FilmWonk rating: 8 out of 10

Peter Jackson’s “The Lovely Bones” – There’s really no upside to child murder

“In this man’s fantasy, she reacts to his sexual advances the way a consenting adult woman would, rather than the reality, which is a terrified little girl who wants no part of him. She’s crying, in pain, wants to go home. Quickly, he’s lost control of the situation…”

-John Douglas, FBI (ret.), Journey Into Darkness

David Slade’s 2005 film Hard Candy told the story of a 14-year-old girl (played by Ellen Page) turning the tables on her would-be sexual predator – drugging, restraining, and psychologically torturing him for the next 90 minutes. The film was a fascinating and disturbing cat-and-mouse thriller, but stopped far short of suspending disbelief. As I watched this adolescent girl exhibit all the sensibilities and ruthlessness of a jaded adult, a single line of thought kept ringing.

This has never happened. This could never happen.

Peter Jackson’s The Lovely Bones takes a different tack. When Susie Salmon (Saoirse Ronan), a lively and innocent 14-year-old girl, is lured into the dungeon of middle-aged serial killer George Harvey (Stanley Tucci), it ends exactly as it would in real life. The film doesn’t bury the lead er…delay…revealing this point, as it happens in the first twenty minutes of the film. After hours of waiting for their daughter to come home, Susie’s parents call the police – her mother Abigail (Rachel Weisz) waits at home as her father Jack (Mark Wahlberg) runs around town showing a picture to anyone who’ll look at it. Days later, they both listen in horror as a police detective informs them that they’ve found a piece of their daughter’s clothing.

“We also found blood. A substantial amount of blood.”

I’m belaboring this point a bit, but the sequence plays like every parent’s worst nightmare. I can’t overstate how horrifically the film depicts the preying upon and murder of a child, as well as its utterly destructive effect on the girl’s family. We don’t see the actual killing, but we see every moment leading up to it. When the crime occurs, Tucci and Ronan play the scene with startling realism, but I would stop short of calling their performances “good”. “Unsettling” is more like it. The scene is difficult to watch, and I’m still unsure whether it was prudent to include it. From that point on, the story follows two separate threads, depicting Susie finding her way through the In-Between (an arbitrary blend of Heaven and Purgatory) and her family’s struggle with grief following her death.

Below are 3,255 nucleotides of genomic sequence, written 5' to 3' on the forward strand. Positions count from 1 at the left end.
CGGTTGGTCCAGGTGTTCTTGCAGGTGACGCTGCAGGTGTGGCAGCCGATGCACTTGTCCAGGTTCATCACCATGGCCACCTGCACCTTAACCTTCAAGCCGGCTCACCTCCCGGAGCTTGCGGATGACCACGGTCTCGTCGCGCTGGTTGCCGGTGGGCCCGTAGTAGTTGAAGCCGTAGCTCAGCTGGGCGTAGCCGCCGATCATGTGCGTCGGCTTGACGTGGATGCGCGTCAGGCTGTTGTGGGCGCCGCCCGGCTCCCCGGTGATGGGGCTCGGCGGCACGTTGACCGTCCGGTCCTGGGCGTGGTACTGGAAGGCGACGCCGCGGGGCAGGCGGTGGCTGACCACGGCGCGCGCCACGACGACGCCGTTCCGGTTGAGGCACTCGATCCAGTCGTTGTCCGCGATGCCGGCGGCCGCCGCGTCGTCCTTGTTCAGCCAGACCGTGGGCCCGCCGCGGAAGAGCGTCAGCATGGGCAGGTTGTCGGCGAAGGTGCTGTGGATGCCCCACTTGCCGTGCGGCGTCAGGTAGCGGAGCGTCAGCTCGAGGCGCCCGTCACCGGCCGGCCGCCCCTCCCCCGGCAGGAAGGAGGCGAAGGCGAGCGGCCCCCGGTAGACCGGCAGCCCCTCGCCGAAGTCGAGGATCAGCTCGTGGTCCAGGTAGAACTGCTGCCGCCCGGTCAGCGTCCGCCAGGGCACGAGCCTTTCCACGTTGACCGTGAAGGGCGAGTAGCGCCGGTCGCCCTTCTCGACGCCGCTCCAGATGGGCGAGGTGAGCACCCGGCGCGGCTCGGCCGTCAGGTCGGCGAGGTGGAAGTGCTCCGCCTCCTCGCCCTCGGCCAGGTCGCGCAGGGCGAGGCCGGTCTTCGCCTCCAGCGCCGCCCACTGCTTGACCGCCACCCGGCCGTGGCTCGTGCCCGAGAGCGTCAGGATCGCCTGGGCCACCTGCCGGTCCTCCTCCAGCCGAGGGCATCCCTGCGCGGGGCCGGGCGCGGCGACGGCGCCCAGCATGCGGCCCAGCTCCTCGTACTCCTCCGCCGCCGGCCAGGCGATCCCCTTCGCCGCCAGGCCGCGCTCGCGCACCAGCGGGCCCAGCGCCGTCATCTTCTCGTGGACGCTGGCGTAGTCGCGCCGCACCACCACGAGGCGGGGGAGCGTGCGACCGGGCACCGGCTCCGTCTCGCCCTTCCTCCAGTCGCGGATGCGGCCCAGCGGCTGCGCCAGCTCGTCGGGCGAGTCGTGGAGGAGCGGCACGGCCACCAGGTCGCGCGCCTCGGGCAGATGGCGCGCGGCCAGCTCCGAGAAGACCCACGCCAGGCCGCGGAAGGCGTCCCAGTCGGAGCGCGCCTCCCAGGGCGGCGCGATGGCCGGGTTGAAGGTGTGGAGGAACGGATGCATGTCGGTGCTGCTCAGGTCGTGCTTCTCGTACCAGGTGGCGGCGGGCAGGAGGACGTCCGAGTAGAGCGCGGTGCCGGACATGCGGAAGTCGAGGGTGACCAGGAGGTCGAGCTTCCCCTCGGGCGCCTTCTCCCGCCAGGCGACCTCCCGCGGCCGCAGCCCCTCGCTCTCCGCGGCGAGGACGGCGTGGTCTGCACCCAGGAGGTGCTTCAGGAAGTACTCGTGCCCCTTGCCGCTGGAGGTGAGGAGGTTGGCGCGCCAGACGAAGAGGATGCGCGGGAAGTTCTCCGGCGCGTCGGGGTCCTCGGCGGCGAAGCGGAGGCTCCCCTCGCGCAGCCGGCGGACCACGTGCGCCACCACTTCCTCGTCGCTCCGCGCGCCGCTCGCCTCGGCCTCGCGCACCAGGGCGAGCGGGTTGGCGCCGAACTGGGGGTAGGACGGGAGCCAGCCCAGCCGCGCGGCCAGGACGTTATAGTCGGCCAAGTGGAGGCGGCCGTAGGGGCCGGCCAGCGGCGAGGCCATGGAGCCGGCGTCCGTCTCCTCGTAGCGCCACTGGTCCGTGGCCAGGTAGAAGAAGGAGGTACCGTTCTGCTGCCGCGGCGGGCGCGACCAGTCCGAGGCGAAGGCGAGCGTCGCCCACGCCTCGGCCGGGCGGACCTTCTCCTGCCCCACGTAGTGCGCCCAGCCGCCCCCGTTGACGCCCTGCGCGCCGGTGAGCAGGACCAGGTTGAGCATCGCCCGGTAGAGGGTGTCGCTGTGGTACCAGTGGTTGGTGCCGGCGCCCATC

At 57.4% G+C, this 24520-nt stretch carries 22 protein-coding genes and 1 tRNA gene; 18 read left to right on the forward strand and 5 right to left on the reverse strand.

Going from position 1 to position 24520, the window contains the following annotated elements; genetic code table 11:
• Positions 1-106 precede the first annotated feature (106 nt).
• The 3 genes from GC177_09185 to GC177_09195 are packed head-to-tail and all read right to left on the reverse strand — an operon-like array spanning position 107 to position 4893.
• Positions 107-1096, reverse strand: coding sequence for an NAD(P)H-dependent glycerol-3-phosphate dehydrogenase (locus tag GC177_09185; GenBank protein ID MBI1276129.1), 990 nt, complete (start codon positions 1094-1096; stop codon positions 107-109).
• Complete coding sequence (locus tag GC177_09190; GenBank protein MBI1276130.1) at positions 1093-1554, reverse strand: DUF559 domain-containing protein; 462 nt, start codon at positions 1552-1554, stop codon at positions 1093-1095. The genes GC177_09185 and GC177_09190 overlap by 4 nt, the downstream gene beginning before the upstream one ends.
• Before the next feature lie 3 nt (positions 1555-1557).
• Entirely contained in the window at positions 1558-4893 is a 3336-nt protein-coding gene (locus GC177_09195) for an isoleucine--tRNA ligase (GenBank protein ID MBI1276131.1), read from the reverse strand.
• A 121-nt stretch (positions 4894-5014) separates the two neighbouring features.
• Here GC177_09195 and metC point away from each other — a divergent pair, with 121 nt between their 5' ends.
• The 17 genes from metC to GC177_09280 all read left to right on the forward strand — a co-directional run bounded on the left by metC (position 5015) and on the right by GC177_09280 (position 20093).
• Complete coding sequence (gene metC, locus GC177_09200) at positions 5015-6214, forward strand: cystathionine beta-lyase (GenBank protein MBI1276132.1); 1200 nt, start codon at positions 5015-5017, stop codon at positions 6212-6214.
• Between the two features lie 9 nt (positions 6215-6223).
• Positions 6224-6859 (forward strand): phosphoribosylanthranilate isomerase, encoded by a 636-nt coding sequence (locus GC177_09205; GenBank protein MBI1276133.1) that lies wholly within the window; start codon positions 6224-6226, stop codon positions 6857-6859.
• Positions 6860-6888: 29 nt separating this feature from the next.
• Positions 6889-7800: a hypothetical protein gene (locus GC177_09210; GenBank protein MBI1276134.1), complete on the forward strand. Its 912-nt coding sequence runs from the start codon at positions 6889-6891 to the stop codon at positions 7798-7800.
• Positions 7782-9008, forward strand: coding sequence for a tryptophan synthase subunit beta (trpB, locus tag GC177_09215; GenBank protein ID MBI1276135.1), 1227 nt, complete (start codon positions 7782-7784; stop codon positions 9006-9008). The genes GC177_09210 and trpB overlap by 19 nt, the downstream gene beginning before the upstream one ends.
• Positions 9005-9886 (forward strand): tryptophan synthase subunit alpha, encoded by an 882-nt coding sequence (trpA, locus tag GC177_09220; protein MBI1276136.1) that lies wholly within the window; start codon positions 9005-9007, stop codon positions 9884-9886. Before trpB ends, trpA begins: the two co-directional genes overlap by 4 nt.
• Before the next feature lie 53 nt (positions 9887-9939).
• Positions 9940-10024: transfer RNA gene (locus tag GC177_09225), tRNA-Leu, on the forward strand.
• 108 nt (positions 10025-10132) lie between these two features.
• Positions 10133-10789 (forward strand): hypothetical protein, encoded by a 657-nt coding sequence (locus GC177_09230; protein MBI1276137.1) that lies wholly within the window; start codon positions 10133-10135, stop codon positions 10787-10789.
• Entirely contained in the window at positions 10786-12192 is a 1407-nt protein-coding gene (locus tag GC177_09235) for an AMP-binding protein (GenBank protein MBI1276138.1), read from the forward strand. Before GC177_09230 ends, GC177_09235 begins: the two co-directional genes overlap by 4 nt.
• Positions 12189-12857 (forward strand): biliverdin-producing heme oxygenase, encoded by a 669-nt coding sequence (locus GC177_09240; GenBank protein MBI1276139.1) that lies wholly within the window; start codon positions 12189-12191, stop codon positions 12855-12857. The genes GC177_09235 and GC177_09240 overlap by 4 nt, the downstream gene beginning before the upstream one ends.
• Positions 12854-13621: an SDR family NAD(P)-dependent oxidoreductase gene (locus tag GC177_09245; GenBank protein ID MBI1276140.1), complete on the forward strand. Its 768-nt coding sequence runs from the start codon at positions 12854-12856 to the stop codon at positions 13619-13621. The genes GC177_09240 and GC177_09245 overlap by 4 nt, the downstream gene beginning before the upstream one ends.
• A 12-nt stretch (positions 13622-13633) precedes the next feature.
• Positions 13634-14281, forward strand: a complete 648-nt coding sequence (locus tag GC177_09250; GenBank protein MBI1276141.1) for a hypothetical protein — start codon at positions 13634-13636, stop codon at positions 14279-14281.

But while Susie’s story (in life) may end realistically, I was still reminded of Hard Candy – because like that film, the rest of The Lovely Bones plays very much like a fantasy. But this is not a fantasy of revenge, but rather of consolation for a grieving family – a literal rendition of “she went on to a better place.”

And is the In-Between a better place? It’s yet another elaborate CG world from Weta Digital, but I think a collection of pristinely rendered desktop backgrounds just isn’t enough to impress me anymore. We have the technology, and we’ve had it for a while now. This is certainly not the best we’ve seen from Weta, and while an oversaturated green valley or an endless icy plane with giant crystal bells may look pretty, none of it is going to blow me away at this point unless it also works thematically. And from a storytelling standpoint, the In-Between is almost a total failure.

When Susie arrives, she is greeted by another young girl named Holly (Nikki SooHoo), who seems to exist solely as the Exposition Fairy. She has all the personality and staying power of a Walmart greeter, and as she matter-of-factly lays out the rules of the In-Between – basically, a place to let go of your earthly life so you can move on to Heaven – it’s not entirely clear how her continued presence doesn’t violate these rules. Regardless, Susie spends most of her time playing around in the In-Between with Holly, and it occasionally takes a dark turn. Her experience there seems to depend on two things – how well she’s coping with being dead, and how well the people behind are getting along without her. Ronan gives a solid performance, but for most of the film, she is written as just another rendition of the “ghost with unfinished business“. Nonetheless, these worlds do occasionally collide in some interesting way.